Many religions, especially those of the Judeo-Christian variety, believe that the universe and everything in it was created by a single supreme being. On the flip side, there are plenty of people who accept only the scientific explanation of the big bang theory. But what about Pagans? Where do Pagans think the universe, the world, and all of its contents came from? Are there any Pagan creation stories out there?
It's going to be tricky to find any concrete information about what Pagans think about the beginning of the world, and that's because Paganism is an umbrella term that defines a lot of different belief systems. And because “Paganism” means lots of different belief systems, you’re going to encounter lots of different mythologies about creation, the beginning of the universe, and the origins of mankind as a species.
In other words, there are a vast array of beliefs, in the Pagan community, about the origins of everything, and those will be different from one person to the next, based upon their own individual belief systems.
Believe it or not, many Pagans don’t assign any sort of great cosmic metaphysical meaning to the origins of the universe at all. While many people do follow pantheons that have creation stories, often these are accepted as the way that our ancestors, and early cultures, explained scientific events, but not as hard fact in today's society.
It’s not uncommon to find Pagans who accept scientific principles such as evolution as a core principle, but also have room in their practice for their tradition’s creation stories.
Walter Wright Arthen at EarthSpirit says that creation myths are at their core origin stories for the universe. "In traditional myths...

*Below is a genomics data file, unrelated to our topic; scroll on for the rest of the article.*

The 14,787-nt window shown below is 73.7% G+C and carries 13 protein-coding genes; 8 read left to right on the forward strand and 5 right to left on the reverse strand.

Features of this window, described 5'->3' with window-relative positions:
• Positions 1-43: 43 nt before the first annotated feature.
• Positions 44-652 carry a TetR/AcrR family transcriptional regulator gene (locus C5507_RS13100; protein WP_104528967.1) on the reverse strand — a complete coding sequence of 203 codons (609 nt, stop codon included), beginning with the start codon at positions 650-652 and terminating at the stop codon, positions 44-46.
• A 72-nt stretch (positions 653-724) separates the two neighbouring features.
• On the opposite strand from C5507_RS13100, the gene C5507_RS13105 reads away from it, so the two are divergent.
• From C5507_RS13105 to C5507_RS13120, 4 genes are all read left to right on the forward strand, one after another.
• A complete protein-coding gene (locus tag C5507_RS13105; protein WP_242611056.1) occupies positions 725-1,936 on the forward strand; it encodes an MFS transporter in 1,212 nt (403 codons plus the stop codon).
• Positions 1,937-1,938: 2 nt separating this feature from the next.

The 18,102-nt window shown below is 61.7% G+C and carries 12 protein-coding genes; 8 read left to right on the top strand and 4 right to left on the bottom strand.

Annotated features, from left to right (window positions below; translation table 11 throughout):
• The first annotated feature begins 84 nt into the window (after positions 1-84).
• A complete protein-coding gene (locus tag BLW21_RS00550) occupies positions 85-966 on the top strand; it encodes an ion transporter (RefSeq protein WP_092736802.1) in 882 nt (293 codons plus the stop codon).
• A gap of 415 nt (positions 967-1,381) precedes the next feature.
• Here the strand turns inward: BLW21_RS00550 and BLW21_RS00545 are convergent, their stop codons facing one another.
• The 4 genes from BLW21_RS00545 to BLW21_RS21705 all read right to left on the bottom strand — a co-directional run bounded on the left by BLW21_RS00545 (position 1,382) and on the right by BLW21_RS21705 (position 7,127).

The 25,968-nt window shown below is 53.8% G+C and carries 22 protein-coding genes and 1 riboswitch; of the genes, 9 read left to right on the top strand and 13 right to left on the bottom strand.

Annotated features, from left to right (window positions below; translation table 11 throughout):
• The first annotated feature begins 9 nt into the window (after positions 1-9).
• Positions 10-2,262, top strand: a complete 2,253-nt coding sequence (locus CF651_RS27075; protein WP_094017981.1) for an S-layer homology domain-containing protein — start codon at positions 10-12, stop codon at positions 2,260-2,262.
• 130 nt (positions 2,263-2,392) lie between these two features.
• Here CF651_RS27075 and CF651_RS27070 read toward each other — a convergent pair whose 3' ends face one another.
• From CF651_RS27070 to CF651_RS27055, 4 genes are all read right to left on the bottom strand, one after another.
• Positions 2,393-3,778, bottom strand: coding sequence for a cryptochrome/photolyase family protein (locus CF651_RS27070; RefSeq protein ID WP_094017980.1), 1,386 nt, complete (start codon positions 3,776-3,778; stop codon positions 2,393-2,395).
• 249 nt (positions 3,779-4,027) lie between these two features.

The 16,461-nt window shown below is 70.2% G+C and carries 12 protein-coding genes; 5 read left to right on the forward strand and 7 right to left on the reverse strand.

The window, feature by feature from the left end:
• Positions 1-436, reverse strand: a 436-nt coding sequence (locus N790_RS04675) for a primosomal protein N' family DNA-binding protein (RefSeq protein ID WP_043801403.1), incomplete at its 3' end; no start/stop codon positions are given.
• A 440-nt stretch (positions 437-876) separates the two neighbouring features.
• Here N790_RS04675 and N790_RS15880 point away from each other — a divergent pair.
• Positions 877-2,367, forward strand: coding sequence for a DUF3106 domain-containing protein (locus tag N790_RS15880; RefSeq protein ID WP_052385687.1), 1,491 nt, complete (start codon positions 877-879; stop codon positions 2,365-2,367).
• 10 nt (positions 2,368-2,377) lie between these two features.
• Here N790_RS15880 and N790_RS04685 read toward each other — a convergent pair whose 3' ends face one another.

the void primarily plays a role as the site of original creation. This is its first and most dominant role. For us, however, its other role has become more important. In each creation story, order somehow emerges from this sheer absence. The essence of these myths is this ungraspable moment of emergence. And the myths represent this moment in many different ways."
Scott is a Heathen from North Carolina, and comes from a family background of German Lutheran stock. He says, “I’ve got an engineering degree and I’m a very science-based person. I completely accept, on a scientific basis, that evolutionary theory exists. But I also accept that within my pantheon, the creation legend detailed in Snorri Sturlson’s Prose Edda is a legitimate explanation of how things began, from a spiritual perspective. I don’t have trouble reconciling the two, because my spiritual path is a way that my ancestors understood how things began.”
In some Pagan traditions, particularly those that are goddess-based, there is a legend that the Goddess created all things herself by giving birth to a race of spirits that filled the world and became mankind and all the animals, plants, and other living beings. In others, the Goddess and the God came together, fell in love, and the Goddess’ womb produced humanity.
In Native American traditions, there are a number of different creation myths, and they are as varied as the tribes who have passed these legends along through the centuries. An Iroquois tale tells of Tepeu and Gucumatz, who sat around together and thought up a bunch of different things, like earth, the stars, and the ocean. Eventually, with some help from Coyote, Crow, and a few other creatures, they came up with four two-legged beings, who became the ancestors of the Iroquois people.
In West Africa, there is a creation myth that tells of the first two people in existence, who were lonely - after all, they were the only two people around. So they created, out of different colors of clay, a group of human beings. Those clay people went out into the world to become the founders of the different races of humans.
So, in other words, there isn’t a single “Pagan creation story,” to answer all the questions. As mentioned above, many of us accept the theory of evolution as an explanation for how things came to exist and be, but plenty of Pagans also have room in their spiritual paths for the various creation myths as explanations for the beginnings of the human experience.